Borders farmers staging show of support for rugby legend Doddie Weir

Farmers throughout the Borders are staging a show of support for disease-stricken rugby legend Doddie Weir this weekend.

By The Newsroom
Thursday, 2nd November 2017, 7:58 am
Updated Tuesday, 12th December 2017, 6:29 am
Doddie Weir, left, with parade organiser Ross Montague and the John Deere Model A tractor to be auctioned off at Lauder on Sunday.
Doddie Weir, left, with parade organiser Ross Montague and the John Deere Model A tractor to be auctioned off at Lauder on Sunday.

More than 100 tractors are expected to be driven through Lauder this coming Sunday, November 5, to help raise money for a charity set up by the former Scottish international following his diagnosis with motor neurone disease (MND).

The parade is being organised by farmers, other tractor drivers and vintage vehicle enthusiasts to raise money for My Name’5 Doddie, a foundation the 47-year-old is setting up to fund research into MND.

Its organisers are encouraging Borderers to turn out to support the parade as it passes along Lauder High Street at around 11.15am and returns to nearby Thirlestane Castle at about 1pm.

One of its organisers, Ross Montague, of Blackburn Farm, Lauder, said: “2017 has been marred by the loss of Peter Fullerton, a retired local farmer to MND.

“We also learned earlier in the summer of the news that another local farmer, Doddie Weir, is suffering from MND.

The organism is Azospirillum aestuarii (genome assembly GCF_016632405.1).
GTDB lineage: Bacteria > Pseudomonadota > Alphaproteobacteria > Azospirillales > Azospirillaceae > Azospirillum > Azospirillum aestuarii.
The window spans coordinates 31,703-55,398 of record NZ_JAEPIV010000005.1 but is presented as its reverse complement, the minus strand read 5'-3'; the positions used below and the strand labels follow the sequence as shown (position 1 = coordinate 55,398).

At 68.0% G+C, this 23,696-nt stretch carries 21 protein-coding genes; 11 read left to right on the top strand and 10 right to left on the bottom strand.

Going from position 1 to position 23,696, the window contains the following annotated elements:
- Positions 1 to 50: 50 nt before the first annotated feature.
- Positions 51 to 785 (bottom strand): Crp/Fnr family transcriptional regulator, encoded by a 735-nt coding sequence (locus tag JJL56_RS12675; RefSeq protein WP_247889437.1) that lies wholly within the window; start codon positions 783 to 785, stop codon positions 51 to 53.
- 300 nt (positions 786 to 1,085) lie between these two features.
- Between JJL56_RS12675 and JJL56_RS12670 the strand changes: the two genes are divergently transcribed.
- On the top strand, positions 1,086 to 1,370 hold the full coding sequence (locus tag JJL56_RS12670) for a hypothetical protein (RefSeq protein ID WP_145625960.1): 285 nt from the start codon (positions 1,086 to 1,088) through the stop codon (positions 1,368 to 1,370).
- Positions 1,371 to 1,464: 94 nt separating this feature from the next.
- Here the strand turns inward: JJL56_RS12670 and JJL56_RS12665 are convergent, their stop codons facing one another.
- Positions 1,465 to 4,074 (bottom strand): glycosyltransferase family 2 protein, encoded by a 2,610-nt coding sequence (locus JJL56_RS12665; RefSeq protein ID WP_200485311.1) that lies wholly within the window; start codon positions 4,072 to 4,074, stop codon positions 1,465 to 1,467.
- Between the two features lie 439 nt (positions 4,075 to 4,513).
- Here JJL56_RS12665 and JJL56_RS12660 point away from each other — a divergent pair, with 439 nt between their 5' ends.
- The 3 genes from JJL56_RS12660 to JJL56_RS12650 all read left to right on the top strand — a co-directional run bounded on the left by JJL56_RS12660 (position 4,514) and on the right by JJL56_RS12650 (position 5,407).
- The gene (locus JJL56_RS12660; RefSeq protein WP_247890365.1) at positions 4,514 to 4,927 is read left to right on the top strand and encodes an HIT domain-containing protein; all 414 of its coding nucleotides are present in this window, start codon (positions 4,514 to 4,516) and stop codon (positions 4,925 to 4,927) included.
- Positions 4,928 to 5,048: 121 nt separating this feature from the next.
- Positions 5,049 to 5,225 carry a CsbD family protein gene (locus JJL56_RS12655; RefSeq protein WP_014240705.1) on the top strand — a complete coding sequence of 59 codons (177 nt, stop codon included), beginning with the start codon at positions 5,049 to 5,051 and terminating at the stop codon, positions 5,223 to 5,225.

“The grand parade of tractors is a way for the farming community and local people to show our support for those affected by MND, including their families, and hopefully also to raise funds to help combat this horrific disease.

“I am hugely encouraged by the number of tractors registered to take part, and I am sure there will be more turning up on the day.

“Edward and Sarah Maitland-Carew have been extremely supportive of the event and are very kindly allowing the tractors to meet at Thirlestane Castle, from which they will leave, in parade formation before travelling through Lauder and doing a circuit of the area.

“This promises to be quite a spectacle for the public, so I hope we will see a good crowd on the street as the parade passes through the town.

“There will be tractors from vintage right through to brand new top-of-the-range giants paraded by the local agricultural machinery dealers.

“Afterwards, when the parade returns to Thirlestane Castle and the tractors are all safely parked up, there will be a chance for the public to see them and support our fundraising raffle.

“We were blown away last week by the generosity of a local farmer who has donated a vintage John Deere Model A, which will be auctioned after the parade and hopefully give a great boost to the fundraising.”

The event, being sponsored by rural insurance firm NFU Mutual, will see temporary diversions in place on the A68 from around 10.30am to noon on Sunday and then again around 1pm.

There might also be delays in and around Lauder, Langshaw and Blainslie from 9am until 4pm, with tractors arriving, the parade taking place and then tractors leaving from Thirlestane at the close of the event.

“I would like to thank Police Scotland, Scottish Borders Council and Amey Highways,” added Mr Montague.

“They are all working with us to make sure that we can stage this parade with minimum disruption to the public.

“I would also like to apologise in advance for any delays.

“However, we hope that the public will forgive us as our efforts are all for a very worthwhile cause.”

Father-of-three Weir, of Stow, revealed he had MND in June, and since then the former Melrose and Newcastle Falcons lock, capped 61 times for Scotland, has pledged to raise money for others affected by the disease.